By Dr. Becker
Just like us, our feline companions face physical and mental challenges as they age. At around 10 years, your kitty is considered a senior and will start to slow down a bit. For instance, she might not jump up on high surfaces as often as she once did, or she might settle for a lower perch on the cat tree.
Kitties of all ages do best with a consistent daily routine, but older cats tend to get extra stressed when presented with anything new or different in their environment.
You might also notice Mr. Whiskers doesn't always run to greet you when you come home as he once did. He may play less and sleep more. Many cats also tend to become more vocal as they age, and more easily startled by strange or loud noises.
In addition, aging cats can suffer from many of the same health problems older humans face, including arthritis, diabetes, thyroid problems, and kidney disease. That's why it's important to bring your pet for twice-yearly wellness visits with your veterinarian.
At veterinary visits, be sure to mention any behavior changes you've noticed in your cat, no matter how minor, as these can provide important clues about health problems that may be brewing under the surface. It's also important to monitor your cat's weight to ensure she isn't becoming too heavy or too thin.
A Cat at 16 is Comparable to an 80 Year-Old Human
Your senior kitty may also be experiencing some vision and hearing loss, less tolerance for the cold and mental confusion. Cats can and do develop age-related dementia, which means even the smallest change in your kitty's routine can cause stress.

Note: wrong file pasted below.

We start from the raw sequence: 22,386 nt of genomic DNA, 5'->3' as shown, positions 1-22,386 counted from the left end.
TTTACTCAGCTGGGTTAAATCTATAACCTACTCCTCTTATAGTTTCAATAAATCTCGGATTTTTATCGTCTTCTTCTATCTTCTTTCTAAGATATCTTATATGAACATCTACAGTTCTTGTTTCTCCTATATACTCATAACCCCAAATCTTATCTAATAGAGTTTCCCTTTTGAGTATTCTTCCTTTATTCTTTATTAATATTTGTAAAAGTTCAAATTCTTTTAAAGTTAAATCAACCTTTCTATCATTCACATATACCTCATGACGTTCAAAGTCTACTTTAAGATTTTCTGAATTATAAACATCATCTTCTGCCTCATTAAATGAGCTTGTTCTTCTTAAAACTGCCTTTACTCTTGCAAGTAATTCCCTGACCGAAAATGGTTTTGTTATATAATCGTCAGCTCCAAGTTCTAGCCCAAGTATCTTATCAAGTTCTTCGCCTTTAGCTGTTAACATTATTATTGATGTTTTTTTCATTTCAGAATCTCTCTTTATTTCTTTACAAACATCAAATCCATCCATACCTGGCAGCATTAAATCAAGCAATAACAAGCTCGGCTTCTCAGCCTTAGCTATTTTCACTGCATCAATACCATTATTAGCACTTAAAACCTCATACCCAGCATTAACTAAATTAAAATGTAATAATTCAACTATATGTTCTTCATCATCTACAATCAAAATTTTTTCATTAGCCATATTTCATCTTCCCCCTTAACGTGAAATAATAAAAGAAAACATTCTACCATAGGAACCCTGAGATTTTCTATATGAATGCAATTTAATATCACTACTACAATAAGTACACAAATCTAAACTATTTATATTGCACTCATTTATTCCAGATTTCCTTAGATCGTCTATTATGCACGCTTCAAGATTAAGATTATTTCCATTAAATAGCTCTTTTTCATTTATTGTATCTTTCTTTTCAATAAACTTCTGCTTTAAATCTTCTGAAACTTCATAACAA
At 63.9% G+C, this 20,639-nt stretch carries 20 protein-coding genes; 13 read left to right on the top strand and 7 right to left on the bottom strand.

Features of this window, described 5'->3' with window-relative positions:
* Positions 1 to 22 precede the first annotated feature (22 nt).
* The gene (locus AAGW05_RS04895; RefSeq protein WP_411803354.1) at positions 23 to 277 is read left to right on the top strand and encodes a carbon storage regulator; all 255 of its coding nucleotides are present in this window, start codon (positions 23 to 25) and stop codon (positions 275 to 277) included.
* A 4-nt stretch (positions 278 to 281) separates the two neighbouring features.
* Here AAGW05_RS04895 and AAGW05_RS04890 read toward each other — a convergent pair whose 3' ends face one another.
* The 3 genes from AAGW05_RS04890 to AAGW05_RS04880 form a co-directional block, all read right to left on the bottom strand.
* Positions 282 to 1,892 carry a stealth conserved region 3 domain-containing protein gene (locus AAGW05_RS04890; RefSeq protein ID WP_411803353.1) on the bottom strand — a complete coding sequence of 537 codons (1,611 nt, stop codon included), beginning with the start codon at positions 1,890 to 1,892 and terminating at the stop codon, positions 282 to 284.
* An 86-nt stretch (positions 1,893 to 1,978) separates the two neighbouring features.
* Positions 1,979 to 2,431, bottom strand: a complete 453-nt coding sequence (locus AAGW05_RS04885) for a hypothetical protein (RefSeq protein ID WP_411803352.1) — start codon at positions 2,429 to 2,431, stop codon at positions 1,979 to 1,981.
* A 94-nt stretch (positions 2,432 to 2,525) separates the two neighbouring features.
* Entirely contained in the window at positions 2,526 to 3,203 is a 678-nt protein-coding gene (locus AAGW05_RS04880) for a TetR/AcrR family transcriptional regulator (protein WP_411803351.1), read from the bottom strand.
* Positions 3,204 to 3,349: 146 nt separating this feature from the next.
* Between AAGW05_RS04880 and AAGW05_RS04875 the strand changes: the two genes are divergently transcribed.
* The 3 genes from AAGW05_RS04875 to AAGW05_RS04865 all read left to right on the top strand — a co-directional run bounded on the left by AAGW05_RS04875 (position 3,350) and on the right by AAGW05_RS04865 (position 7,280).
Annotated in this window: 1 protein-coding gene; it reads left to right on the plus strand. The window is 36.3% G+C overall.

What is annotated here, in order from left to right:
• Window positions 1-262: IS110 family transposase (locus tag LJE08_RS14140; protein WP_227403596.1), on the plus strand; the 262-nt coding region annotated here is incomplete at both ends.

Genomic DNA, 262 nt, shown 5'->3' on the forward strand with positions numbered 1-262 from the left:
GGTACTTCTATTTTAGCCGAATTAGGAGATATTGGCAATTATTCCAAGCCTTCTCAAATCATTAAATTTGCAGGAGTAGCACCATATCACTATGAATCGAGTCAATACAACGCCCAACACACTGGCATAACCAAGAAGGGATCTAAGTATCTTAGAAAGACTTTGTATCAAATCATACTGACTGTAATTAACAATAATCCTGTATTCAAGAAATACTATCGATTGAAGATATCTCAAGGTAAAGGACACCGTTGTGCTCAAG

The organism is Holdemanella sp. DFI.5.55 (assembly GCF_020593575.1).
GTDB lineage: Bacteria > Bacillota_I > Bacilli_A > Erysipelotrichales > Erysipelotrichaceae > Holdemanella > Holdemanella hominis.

Your senior cat may become a little cranky and easily irritated. If there are young children or a playful dog at home, it's important that all family members approach your kitty in a quiet, non-aggressive manner. It's also important to protect an aging cat from potential bullying by younger or more active pets.
During those twice-yearly veterinary visits I mentioned earlier, your vet will perform a senior wellness checkup, including a physical exam and blood (including thyroid levels), urine, and stool sample tests. The results will provide a snapshot of how well your cat's organs are functioning, and point to any potential problems.
As a point of reference, a cat at 16 is the approximate equivalent of an 80-year-old human. If your kitty is seeing the vet at least twice a year and between visits you're keeping an eye out for significant or sudden behavior or health changes, you're on the right track.
However, as he ages, try to avoid becoming a "helicopter pet parent" who constantly hovers over kitty. He's still a cat after all, and prefers attention on his own terms!
Do make every effort to keep him comfortable, secure and relaxed by maintaining a consistent daily routine and providing him with a quiet, cozy hideaway with comfy bedding and a favorite toy or two.
How to Provide an Excellent Quality of Life for Your Aging Cat
1. Feed balanced, antioxidant rich, species-appropriate nutrition. Your cat's diet should include omega-3 essential fats, such as krill oil.